Israel allowed water and electrical service to be resumed to besieged West Beirut today but a new exchange of heavy shelling between Israeli forces and trapped Palestinians left sections of the city in flames.
The Israelis also lifted their blockade of West Beirut long enough to allow one 23-ton shipment of foodstuffs provided by a foreign charity to enter but otherwise maintained a tight seal on all three entrances into the predominantly Moslem half of the Lebanese capital, preventing food, fuel and medicine from entering. No explanation was provided for the exception.
Meanwhile, formal support from the Lebanese government grew for the U.S. proposal for an international force. Prime Minister Shafiq Wazzan told newsmen the Lebanese government was studying the U.S. plan and might reply "in a day or two."
Foreign Minister Fuad Boutros, a leading Christian member of the government previously opposed to such ideas, said the Lebanese government was not opposed in principle to "military internationalization" by Washington if all Lebanese parties agreed. Karim Pakradouni, a spokesman for the Christian Maronite militias, withdrew his organization's opposition to any foreign military presence in Lebanon for a "transitional period."
A ranking PLO official today demanded that any international force have prior United Nations' approval as an added guarantee against feared Israeli attack.
The PLO officially is still demanding a cease-fire to be followed by a disengagement of forces guaranteed by an international force. The force would be deployed before the guerrillas or their leaders left Lebanon. But Israel and some Lebanese fear that any such disengagement of the combatants would allow the PLO to delay its departure almost indefinitely.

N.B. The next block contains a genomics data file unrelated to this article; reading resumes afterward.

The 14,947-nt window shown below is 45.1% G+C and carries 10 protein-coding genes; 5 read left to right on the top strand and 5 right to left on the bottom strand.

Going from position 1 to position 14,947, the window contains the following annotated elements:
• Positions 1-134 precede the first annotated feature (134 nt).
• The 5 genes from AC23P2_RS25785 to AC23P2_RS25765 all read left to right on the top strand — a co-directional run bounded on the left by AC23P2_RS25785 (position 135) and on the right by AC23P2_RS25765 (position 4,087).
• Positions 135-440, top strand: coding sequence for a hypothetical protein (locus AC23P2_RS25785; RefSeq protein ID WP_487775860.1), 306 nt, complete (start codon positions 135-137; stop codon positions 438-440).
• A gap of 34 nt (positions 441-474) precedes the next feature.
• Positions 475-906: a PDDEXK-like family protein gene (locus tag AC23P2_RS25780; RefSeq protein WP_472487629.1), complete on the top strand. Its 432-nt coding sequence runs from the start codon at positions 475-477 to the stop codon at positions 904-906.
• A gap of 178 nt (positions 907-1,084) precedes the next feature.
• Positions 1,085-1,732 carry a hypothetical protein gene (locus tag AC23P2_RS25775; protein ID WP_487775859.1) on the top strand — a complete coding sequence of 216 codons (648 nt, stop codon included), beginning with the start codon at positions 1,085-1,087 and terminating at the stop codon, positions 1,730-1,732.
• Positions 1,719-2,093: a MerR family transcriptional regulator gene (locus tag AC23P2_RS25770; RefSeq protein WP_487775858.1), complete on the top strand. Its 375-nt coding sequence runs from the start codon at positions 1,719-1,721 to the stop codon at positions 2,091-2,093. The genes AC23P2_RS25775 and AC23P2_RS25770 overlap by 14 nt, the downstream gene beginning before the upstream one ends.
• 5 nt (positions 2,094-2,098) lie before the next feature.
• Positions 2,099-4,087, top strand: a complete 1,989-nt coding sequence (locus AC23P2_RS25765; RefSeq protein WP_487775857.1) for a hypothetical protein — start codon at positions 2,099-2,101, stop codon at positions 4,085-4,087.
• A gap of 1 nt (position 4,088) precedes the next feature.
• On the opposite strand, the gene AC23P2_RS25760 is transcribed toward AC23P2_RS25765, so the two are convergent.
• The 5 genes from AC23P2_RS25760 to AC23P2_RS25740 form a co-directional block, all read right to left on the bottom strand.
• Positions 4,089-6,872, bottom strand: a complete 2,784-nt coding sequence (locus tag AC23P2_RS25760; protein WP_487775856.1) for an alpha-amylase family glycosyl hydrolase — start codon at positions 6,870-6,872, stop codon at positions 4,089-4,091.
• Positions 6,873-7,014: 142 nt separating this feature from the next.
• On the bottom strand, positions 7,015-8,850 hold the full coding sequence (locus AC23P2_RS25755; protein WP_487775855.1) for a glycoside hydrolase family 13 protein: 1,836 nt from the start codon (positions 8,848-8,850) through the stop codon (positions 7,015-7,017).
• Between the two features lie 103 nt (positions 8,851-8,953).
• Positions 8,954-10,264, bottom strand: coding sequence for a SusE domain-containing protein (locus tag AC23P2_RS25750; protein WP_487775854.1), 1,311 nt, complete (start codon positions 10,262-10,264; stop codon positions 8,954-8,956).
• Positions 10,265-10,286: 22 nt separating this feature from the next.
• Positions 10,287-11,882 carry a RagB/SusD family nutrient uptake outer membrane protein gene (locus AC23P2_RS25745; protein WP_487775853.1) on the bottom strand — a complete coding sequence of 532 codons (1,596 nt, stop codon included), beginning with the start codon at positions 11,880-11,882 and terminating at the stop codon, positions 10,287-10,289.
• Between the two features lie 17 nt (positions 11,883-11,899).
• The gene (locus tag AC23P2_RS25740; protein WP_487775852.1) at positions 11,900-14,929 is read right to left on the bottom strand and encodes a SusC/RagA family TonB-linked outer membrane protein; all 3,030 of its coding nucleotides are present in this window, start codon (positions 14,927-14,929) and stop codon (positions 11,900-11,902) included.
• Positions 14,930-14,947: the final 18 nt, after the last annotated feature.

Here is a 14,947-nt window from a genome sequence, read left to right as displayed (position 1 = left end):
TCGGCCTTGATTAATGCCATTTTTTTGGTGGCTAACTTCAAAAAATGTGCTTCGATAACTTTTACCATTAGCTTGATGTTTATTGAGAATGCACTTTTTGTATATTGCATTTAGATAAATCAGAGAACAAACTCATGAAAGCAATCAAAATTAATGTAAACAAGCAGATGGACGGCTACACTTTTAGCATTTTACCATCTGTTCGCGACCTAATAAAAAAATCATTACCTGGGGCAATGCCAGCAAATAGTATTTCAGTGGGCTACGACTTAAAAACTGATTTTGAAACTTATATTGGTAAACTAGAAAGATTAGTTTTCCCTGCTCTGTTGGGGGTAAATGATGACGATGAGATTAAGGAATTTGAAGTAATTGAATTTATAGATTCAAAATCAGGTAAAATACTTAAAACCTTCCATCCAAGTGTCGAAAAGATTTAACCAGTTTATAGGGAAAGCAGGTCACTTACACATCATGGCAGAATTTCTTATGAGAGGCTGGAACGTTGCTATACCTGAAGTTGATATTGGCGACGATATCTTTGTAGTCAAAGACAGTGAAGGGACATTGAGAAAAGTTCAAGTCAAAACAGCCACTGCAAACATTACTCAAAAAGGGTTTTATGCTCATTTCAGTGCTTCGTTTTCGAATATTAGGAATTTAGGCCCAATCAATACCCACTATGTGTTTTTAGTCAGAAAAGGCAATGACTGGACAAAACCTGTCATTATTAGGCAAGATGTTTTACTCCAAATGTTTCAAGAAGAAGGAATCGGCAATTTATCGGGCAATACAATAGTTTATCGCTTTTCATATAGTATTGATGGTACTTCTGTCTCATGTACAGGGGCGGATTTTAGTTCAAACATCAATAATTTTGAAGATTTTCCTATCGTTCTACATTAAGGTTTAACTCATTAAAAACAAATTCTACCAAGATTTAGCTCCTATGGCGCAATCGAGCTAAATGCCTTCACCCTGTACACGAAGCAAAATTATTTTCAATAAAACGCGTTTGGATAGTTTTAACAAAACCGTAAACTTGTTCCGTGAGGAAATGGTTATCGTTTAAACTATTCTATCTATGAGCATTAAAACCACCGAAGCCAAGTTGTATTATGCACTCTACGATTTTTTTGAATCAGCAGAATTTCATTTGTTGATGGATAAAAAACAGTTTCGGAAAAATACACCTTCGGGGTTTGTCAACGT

PLO officers have said that between eight and 12 weeks would be required for an evacuation if any agreement were reached.
There was a flurry of activity among Palestinians and their supporters this afternoon over a reported message from U.S. special envoy Philip C. Habib. It apparently relayed an Israeli position that U.S. participation in an international force could begin only after the guerrillas had left their West Beirut redoubt.
This interpretation apppeared to contradict President Reagan's definition of the role of such an international force as a protector of the guerrillas during an evacuation, and it was unclear whether a message from Habib might have been misconstrued. Nevertheless, Wazzan called an afternoon meeting with top Lebanese Moslem leaders and Palestinian chief Yasser Arafat and his principal lieutenants to deal with the situation.
Wazzan later said only that every day brought "good progress" but also "new obstacles" in the negotiations.
Another participant in the meeting said the new position, if accepted, would amount to "suicide" for the Palestinians.
The whole point of such an international force, he said, was to protect both the departing guerrillas and the remaining Palestinian civilians from any Israeli advance into the predominantly Moslem western sector of the divided city.